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Michael,

They don't have the 'same reference.'  The new Particle() statement
creates a new object and a new reference.  p is assigned to that
reference.  Then that object is added to the schedule via a copy of
the reference which holds a reference to that object, not p.  P is
then assigned to a new reference and object.

A reasonable explanation:
http://www.javaworld.com/javaworld/javaqa/2000-05/03-qa-0526-pass.html

Tony Bigbee


On Aug 18, 2005, at 4:11 PM, Michael Makowsky wrote:

> I am confused how the following code from Tutorial3 accomplishes
> the task of
> instantiating an assortment of particle agents:
>
> public void start()
>         {
>         super.start();
>         trails = new DoubleGrid2D(gridWidth, gridHeight);
>         particles = new SparseGrid2D(gridWidth, gridHeight);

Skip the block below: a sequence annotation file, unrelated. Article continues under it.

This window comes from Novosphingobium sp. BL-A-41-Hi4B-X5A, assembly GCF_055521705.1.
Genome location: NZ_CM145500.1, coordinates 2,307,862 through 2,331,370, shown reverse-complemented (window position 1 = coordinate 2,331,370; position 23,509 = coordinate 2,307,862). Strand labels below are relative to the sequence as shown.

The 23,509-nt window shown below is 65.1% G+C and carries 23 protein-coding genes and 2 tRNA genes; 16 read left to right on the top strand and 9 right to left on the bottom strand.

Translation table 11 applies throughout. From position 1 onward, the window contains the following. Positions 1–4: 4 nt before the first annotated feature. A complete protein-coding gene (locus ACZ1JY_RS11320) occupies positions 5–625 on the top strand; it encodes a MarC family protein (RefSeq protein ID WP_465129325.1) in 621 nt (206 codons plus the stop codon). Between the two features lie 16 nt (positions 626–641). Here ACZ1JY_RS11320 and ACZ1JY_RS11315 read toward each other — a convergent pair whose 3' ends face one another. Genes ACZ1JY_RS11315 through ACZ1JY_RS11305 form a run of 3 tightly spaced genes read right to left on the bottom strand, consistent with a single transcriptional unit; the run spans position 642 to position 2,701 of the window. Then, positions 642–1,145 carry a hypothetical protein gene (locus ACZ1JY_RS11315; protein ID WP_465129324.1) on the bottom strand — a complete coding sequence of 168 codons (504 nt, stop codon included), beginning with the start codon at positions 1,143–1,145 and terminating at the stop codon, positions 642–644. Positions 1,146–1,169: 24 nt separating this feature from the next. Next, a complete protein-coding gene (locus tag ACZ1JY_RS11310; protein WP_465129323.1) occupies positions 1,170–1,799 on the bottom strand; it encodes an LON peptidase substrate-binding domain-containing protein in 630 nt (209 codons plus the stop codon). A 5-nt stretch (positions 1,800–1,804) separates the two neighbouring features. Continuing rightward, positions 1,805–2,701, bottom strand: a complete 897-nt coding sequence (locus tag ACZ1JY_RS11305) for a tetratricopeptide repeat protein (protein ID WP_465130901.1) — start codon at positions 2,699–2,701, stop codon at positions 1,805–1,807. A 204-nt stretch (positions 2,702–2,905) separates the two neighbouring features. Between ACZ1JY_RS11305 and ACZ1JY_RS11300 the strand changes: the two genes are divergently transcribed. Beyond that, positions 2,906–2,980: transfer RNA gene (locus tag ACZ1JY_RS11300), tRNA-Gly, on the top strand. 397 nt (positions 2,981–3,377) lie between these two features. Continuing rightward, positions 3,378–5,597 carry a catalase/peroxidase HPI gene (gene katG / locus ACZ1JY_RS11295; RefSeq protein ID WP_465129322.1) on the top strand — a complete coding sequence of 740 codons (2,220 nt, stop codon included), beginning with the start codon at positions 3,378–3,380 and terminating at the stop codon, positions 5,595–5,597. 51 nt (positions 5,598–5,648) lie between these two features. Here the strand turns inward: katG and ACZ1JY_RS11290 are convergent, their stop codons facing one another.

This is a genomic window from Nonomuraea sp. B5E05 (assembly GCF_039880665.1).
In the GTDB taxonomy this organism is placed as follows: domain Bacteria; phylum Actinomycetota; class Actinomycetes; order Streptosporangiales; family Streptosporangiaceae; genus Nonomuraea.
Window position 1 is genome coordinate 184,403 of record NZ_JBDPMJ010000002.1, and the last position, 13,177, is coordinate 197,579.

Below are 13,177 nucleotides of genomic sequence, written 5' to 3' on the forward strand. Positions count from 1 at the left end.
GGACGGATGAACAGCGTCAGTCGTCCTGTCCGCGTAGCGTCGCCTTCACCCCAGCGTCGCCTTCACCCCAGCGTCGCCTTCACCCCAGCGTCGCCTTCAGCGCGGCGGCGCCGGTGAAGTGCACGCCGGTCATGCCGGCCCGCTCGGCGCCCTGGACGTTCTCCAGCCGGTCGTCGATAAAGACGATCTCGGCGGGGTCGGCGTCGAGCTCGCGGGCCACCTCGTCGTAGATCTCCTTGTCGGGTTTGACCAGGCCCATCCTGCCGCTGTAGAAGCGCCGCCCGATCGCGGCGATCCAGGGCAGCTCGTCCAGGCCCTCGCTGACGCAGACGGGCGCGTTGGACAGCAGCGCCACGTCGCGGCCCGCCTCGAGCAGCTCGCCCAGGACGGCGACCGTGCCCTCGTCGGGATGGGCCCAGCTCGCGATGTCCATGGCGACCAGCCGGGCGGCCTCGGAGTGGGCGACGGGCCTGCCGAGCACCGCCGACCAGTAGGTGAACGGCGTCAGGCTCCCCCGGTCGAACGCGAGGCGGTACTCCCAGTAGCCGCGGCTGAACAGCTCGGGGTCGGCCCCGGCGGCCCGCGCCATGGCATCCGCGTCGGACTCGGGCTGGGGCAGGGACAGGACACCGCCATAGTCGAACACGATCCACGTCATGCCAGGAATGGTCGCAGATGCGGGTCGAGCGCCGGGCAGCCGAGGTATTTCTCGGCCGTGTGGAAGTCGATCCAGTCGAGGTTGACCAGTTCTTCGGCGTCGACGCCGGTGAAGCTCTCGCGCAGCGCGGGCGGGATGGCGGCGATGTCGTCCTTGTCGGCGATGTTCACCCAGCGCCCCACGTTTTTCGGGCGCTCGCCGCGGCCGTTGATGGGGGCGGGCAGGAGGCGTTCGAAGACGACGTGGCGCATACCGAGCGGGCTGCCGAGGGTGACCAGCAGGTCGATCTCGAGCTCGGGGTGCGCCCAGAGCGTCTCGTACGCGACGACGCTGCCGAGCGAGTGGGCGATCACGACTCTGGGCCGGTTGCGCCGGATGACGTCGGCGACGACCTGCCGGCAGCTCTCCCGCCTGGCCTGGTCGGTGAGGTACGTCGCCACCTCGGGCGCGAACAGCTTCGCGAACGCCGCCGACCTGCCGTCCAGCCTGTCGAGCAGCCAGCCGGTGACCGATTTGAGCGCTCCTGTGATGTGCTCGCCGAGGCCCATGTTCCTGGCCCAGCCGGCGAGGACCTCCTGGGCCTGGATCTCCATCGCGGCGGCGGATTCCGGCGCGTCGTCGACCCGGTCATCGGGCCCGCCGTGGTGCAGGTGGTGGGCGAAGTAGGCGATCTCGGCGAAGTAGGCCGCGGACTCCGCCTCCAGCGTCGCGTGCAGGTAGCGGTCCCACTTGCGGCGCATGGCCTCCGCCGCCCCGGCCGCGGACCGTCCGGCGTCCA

>
>         Particle p;
>
>         for(int i=0 ; i<numParticles ; i++)
>             {
>             p = new Particle(random.nextInt(3) - 1, random.nextInt
> (3) - 1);
> schedule.scheduleRepeating(p);
>             particles.setObjectLocation(p,
>                                         new
> Int2D(random.nextInt(gridWidth),random.nextInt(gridHeight)));
>
>             }
>
> It would appear that we want to a create a collection of particles,
> but in
> fact we keep creating a single instance of the particle class (or
> at least
> multiple objects with the same reference "p." If we wanted to have the
> particles interact with each other (bounce off of each other), how
> could we
> differentiate between the particle objects, since they all have the
> same
> reference?
>
> Thanks
>
> mike
>
> Michael Makowsky
> Graduate Student
> Department of Economics, 3G4
> George Mason University
> Fairfax, VA 22030
> 703.608.1366
> [log in to unmask]
> homepage http://mason.gmu.edu/~mmakowsk
>